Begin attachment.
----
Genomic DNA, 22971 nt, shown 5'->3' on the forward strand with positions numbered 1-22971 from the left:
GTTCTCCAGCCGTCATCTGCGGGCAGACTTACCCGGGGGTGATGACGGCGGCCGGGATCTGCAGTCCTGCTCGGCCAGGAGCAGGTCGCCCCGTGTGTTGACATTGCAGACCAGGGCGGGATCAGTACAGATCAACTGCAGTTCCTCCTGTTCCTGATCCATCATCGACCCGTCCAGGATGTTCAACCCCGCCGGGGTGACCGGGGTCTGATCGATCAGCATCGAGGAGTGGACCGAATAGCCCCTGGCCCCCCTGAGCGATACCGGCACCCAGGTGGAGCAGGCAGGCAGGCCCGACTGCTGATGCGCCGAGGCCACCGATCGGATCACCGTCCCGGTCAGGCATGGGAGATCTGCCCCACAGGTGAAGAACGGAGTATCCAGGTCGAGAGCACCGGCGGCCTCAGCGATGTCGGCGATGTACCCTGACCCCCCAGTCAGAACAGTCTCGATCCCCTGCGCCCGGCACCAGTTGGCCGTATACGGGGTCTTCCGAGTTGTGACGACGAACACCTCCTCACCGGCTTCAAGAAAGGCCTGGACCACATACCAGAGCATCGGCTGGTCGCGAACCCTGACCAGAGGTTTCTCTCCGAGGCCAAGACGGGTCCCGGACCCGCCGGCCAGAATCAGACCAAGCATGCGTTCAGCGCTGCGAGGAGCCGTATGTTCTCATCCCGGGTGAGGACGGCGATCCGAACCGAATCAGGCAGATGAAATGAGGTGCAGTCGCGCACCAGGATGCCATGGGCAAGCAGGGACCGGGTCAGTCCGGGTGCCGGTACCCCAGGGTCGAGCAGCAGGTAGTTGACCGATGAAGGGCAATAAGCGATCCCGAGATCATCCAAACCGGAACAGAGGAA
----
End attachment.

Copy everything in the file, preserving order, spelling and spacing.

Genomic DNA, 22971 nt, shown 5'->3' on the forward strand with positions numbered 1-22971 from the left:
GTTCTCCAGCCGTCATCTGCGGGCAGACTTACCCGGGGGTGATGACGGCGGCCGGGATCTGCAGTCCTGCTCGGCCAGGAGCAGGTCGCCCCGTGTGTTGACATTGCAGACCAGGGCGGGATCAGTACAGATCAACTGCAGTTCCTCCTGTTCCTGATCCATCATCGACCCGTCCAGGATGTTCAACCCCGCCGGGGTGACCGGGGTCTGATCGATCAGCATCGAGGAGTGGACCGAATAGCCCCTGGCCCCCCTGAGCGATACCGGCACCCAGGTGGAGCAGGCAGGCAGGCCCGACTGCTGATGCGCCGAGGCCACCGATCGGATCACCGTCCCGGTCAGGCATGGGAGATCTGCCCCACAGGTGAAGAACGGAGTATCCAGGTCGAGAGCACCGGCGGCCTCAGCGATGTCGGCGATGTACCCTGACCCCCCAGTCAGAACAGTCTCGATCCCCTGCGCCCGGCACCAGTTGGCCGTATACGGGGTCTTCCGAGTTGTGACGACGAACACCTCCTCACCGGCTTCAAGAAAGGCCTGGACCACATACCAGAGCATCGGCTGGTCGCGAACCCTGACCAGAGGTTTCTCTCCGAGGCCAAGACGGGTCCCGGACCCGCCGGCCAGAATCAGACCAAGCATGCGTTCAGCGCTGCGAGGAGCCGTATGTTCTCATCCCGGGTGAGGACGGCGATCCGAACCGAATCAGGCAGATGAAATGAGGTGCAGTCGCGCACCAGGATGCCATGGGCAAGCAGGGACCGGGTCAGTCCGGGTGCCGGTACCCCAGGGTCGAGCAGCAGGTAGTTGACCGATGAAGGGCAATAAGCGATCCCGAGATCATCCAAACCGGAACAGAGGAA